Irus Braverman

Animals in the City Project

Wildlife Med Board at Erie County's SPCA. Photo by Irus Braverman Bird X-Ray, Eri County's SPCA. Photo by Irus Braverman Roseate Spoonbill perched next to camera in Buffalo Zoo's Rainforest Falls Exhibit. Photo by Irus Braverman Notice to comply, placed on the door of person suspected of not providing shelter for his dog. Photo by Irus Braverman, May 17, 2012 Officer Armatys from Erie County SPCA filling out report on dog abuse, May 2012. Photo by author.

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I have recently embarked on a research project of non-zoo animals in the American city. American cities are designed and regulated with humans in mind and are not at all suited for dealing with a range of nonhuman animals that also dwell in this space. First, I have explored "animobilities"—namely, the animal's physical trajectory through movement—in order to discuss the animal's legal mobilities and immobilities. Personalized accounts recorded from professionals who work with animals in the City of Buffalo illuminate the nature of law as governing not only humans but also nonhuman animals and the complex and conflicting human/animal law trajectories that come with this territory. In a chapter entitled "A Study of Animals, Law, and the American City," solicited by editor Keith H. Hirokawa for his book collection Law's Idea of Nature, I further elaborate on law's project of classifying animals in the city. Specifically, I explore the division of animals into companion species, livestock, wildlife, and pests and the ways that these classifications then circumscribe the very lives and deaths of urban animals. Additionally, I highlight the element of enforcement and policing in managing animal/human relations in the city, in an essay on animals in the city entitled “Legal Tails: Policing American Cities through Animals” solicited by Randy K. Lippert and Kevin Walby for their book collection Urban Policing, Securitization, and Regulation.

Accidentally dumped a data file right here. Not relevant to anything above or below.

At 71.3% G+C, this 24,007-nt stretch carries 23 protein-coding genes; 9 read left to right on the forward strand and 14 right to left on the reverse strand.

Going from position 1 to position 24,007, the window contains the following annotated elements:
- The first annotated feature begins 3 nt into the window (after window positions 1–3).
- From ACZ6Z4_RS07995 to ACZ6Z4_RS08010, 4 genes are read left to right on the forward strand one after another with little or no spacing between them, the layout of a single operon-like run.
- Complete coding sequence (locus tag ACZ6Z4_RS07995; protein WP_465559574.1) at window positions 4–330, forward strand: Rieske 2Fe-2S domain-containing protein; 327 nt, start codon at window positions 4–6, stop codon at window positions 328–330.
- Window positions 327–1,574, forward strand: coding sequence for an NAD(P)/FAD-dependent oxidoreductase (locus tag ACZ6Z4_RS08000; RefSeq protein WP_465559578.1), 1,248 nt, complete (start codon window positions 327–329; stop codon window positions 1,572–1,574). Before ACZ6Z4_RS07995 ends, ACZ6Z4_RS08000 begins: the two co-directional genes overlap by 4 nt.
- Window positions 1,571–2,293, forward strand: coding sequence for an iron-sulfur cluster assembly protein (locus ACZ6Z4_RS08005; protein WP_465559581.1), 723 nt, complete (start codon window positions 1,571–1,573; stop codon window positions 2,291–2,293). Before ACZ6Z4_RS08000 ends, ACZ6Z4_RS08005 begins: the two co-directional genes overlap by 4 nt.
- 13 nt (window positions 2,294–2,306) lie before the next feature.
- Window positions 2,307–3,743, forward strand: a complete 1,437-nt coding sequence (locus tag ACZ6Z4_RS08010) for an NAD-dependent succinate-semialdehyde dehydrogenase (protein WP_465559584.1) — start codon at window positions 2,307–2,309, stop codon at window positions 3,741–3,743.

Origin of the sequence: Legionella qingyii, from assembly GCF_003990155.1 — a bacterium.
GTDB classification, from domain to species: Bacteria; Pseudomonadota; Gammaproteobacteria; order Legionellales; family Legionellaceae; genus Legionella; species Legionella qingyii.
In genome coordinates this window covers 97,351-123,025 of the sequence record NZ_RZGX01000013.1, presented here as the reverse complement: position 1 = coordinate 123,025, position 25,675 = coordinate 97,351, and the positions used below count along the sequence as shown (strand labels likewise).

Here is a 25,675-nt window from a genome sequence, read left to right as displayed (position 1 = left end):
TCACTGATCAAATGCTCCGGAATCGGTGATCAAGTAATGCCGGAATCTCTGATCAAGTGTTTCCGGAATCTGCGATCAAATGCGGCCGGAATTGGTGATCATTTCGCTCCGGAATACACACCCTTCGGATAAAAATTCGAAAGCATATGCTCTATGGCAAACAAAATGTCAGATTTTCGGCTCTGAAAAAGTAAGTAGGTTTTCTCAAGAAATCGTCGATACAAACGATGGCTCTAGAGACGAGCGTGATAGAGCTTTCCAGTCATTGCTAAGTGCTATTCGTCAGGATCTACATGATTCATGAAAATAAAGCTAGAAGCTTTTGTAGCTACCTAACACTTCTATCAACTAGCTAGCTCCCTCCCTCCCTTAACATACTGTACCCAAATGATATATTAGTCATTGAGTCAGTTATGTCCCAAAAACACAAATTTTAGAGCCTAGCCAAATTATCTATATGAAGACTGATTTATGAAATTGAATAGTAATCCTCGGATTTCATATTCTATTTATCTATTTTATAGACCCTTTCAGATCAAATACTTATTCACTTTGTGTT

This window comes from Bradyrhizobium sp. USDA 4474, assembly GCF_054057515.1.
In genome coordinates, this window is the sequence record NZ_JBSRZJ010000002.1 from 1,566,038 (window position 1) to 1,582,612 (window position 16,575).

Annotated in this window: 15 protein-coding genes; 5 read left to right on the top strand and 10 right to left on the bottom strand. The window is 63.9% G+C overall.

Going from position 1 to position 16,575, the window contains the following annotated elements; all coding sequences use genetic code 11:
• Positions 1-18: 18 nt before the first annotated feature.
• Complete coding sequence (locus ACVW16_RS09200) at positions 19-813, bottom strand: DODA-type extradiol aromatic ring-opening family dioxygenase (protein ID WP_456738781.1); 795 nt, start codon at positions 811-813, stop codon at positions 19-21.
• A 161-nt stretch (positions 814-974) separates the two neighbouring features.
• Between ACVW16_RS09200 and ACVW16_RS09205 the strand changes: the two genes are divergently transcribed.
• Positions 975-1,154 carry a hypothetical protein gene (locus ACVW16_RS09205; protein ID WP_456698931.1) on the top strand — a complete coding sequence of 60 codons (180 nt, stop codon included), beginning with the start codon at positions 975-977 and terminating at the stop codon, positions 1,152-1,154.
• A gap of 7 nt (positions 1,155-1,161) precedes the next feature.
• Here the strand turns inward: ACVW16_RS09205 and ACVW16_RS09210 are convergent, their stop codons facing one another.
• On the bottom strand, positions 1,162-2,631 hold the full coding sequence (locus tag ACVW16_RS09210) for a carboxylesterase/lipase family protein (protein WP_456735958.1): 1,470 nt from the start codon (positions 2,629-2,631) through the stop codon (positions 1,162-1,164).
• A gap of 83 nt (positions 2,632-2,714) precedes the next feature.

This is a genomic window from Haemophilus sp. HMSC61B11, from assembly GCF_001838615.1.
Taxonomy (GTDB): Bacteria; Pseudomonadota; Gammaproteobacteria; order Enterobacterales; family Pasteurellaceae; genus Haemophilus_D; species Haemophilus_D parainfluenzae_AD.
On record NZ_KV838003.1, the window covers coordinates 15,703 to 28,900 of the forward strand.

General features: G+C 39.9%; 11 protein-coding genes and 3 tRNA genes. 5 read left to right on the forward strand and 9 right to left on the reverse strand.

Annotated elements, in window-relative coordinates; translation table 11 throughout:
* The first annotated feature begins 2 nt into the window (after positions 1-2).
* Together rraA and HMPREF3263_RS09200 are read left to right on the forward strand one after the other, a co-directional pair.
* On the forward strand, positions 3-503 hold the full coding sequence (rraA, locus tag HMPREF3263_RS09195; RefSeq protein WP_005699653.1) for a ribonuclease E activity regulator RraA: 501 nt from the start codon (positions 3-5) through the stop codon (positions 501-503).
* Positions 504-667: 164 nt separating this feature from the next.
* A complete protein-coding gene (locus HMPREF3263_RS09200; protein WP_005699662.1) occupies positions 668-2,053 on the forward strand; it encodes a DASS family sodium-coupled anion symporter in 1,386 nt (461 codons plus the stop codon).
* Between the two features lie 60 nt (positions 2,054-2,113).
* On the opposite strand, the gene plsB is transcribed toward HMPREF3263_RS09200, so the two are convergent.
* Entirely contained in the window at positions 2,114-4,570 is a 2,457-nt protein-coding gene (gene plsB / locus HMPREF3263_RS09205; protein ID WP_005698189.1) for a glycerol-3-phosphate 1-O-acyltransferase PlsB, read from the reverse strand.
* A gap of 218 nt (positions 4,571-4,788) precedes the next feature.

Finally, "Good Night, Zoo" creatively interprets children's book Peggy Rathmann's Good Night Gorilla (1994), especially focusing on the movement of animals in between the space of the city zoo and that of the human home. I ask: Which animals figure in this story? What roles do they perform? And, most importantly, which boundaries are constructed and deconstructed through these representations?


(2015). "More-than-Human Legalities." In Patricia Ewick and Austin Sarat (eds.), The Wiley Handbook of Law and Society (forthcoming, Wiley Press).

(2014). "Good Night, Zoo: Human-Animal-City Relations in Children Books." In Ulrich Gehmann and Martin Reiche (eds.), Virtual and Ideal Worlds Part IIColumbia University Press [SSRN]

(2013). "Animal Mobilegalities: How Laws Classify Animal Movement in the City." Humanimalia 5(1):104-135. [Article]

(2013). "Legal Tails: Policing American Cities through Animals," In Policing Cities: Urban Securitization and Regulation in a 21st Century World, Randy K. Lippert and Kevin Walby (eds.). pp. 130-144. (Routledge)

(2012). "A Study of Animals, Law, and the American City," In Law's Idea of Nature, Keith H. Hirokawa (ed.) [SSRN].

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